Trump did not mention the controversy at Sunday's rally.
Kemp previously has said he would not recuse himself from his office if the contest with Abrams goes to a recount, even though he would be overseeing that process.
In Tennessee, Blackburn is hoping to keep retiring Sen. Bob Corker’s seat in Republican hands. A Fox News poll released last week showed her with a nine-point lead over Democratic former Gov. Phil Bredesen.
Trump started his speech at the Blackburn rally by cheering the country’s economic recovery through his leadership, noting “we are over-performing.”
He asked his supporters if they wanted “the resistance” to take it all away.
“We have the hottest economy on earth,” noting more than 157 million Americans now have a job. “There is an electricity in the air. … We are breaking every record in the history of our country.”
He called the Democrats the party of erasing borders and championing socialism, “the liberal agenda of high taxes and high crimes.”
He said America has the worst immigration laws, and “the world laughs at us.”
Four caravans are currently traveling inside Mexico, totaling some 12,000 Central American migrants.
"That's an invasion. I don't care what they say," Trump said to cheers. He received similar applause when promoting the economy, unemployment numbers and judicial appointments.
Trump also condemned Democrats for humiliating Supreme Court Justice Brett Kavanaugh during his confirmation hearings in light of that Republicans on the Senate Judiciary Committee referred a woman to the FBI for “materially false statements” when she accused Kavanaugh of raping her. Senate Judiciary Committee Chairman Chuck Grassley referred Judy Munro-Leighton to authorities after his office said she alleged that Kavanaugh and a friend raped her in the backseat of a car -- only for that story to fall apart. The accusations were initially made via a “Jane Doe” letter to Sen. Kamala Harris’, D-Calif., office in September. Kavanaugh was asked about the allegations in an interview with investigators; he called the allegations a “crock” and a “farce.”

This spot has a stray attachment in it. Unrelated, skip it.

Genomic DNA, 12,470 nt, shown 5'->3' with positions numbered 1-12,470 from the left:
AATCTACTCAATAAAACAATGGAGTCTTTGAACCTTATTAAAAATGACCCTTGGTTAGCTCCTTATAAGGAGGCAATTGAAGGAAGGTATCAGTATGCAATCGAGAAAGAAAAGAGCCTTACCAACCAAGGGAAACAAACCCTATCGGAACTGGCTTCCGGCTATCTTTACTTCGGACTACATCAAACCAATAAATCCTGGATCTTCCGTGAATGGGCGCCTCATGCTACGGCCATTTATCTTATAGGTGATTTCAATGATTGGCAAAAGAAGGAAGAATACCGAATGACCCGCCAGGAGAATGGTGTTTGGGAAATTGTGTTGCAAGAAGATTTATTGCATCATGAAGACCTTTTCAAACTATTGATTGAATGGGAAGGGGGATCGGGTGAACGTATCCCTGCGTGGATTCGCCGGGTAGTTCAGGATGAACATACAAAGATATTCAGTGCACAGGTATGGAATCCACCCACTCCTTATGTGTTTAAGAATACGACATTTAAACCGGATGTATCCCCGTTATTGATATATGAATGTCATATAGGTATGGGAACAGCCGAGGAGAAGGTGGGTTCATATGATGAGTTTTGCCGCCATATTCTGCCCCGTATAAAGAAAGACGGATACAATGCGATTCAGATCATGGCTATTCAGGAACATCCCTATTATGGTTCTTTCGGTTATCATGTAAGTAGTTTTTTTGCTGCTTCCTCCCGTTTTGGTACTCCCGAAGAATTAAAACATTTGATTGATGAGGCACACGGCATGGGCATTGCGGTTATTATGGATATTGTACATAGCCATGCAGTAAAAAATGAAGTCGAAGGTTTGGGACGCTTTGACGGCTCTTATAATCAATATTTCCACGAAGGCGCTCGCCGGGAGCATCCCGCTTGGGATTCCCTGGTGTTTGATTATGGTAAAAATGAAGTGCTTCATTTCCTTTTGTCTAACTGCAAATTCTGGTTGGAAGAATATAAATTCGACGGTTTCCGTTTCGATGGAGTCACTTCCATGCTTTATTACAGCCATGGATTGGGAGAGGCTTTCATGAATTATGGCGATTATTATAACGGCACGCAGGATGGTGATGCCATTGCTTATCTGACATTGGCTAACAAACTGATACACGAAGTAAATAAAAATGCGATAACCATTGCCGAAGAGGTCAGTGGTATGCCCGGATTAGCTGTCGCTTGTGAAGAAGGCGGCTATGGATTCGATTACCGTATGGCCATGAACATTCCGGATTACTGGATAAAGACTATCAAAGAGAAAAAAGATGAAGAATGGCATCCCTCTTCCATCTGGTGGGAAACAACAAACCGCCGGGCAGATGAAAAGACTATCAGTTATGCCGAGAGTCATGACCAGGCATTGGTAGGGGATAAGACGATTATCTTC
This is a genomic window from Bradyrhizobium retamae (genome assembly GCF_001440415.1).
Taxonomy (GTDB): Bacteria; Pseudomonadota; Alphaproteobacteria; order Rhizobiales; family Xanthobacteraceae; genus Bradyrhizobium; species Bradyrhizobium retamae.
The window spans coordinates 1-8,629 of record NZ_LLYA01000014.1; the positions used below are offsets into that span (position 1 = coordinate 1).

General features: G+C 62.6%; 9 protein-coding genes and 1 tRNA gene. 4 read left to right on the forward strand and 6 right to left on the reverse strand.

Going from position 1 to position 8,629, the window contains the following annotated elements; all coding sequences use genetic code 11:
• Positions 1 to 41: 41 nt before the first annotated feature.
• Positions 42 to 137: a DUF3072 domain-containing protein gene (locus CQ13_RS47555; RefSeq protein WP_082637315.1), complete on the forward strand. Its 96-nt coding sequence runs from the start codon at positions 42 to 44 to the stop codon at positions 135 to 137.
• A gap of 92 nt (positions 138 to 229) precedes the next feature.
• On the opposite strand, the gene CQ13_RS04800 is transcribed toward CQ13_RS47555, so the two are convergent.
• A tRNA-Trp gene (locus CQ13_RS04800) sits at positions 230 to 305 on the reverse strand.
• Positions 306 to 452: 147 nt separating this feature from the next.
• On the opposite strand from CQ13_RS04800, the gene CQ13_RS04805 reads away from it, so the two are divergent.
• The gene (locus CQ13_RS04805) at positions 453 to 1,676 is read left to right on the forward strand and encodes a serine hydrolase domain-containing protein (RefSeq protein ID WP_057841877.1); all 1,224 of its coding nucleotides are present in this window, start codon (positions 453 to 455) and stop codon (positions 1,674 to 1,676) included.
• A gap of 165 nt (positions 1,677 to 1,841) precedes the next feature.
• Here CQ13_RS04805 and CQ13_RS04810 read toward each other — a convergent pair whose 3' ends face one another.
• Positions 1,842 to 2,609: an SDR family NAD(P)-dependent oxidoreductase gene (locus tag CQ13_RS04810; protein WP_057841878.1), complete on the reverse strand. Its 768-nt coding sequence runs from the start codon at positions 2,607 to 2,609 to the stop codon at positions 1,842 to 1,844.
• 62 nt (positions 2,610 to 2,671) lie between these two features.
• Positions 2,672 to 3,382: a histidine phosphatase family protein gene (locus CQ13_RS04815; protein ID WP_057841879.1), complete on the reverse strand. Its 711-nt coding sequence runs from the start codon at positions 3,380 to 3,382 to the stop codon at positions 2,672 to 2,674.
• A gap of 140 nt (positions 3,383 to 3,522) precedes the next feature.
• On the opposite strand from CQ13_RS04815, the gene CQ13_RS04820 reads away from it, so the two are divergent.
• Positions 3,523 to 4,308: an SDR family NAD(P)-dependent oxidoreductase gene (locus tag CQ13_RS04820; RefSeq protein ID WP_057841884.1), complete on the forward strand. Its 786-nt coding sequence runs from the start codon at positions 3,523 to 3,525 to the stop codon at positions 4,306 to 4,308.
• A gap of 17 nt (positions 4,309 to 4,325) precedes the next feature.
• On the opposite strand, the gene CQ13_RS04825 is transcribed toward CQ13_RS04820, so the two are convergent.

When Blackburn took the stage, she reiterated the global policies made in the Trump administration.
She said: “To keep this working, Tennessee needs a senator that says she is going to do what she says she is going to do when she gets to Washington, D.C.”
She asked the crowd to stand with her to keep the Trump agenda going.
Singer Lee Greenwood's hit "God Bless the USA" has been a standard at Trump's events ever since he announced his campaign for president.
For Trump's rally in Chattanooga, Greenwood appeared on stage to deliver the song in person.
Trump expressed surprise after Greenwood sang as the president took the stage. Trump told supporters: "I didn't know Lee Greenwood would be here. That was a surprise."
Fox News' Gregg Re and The Associated Press contributed to this report.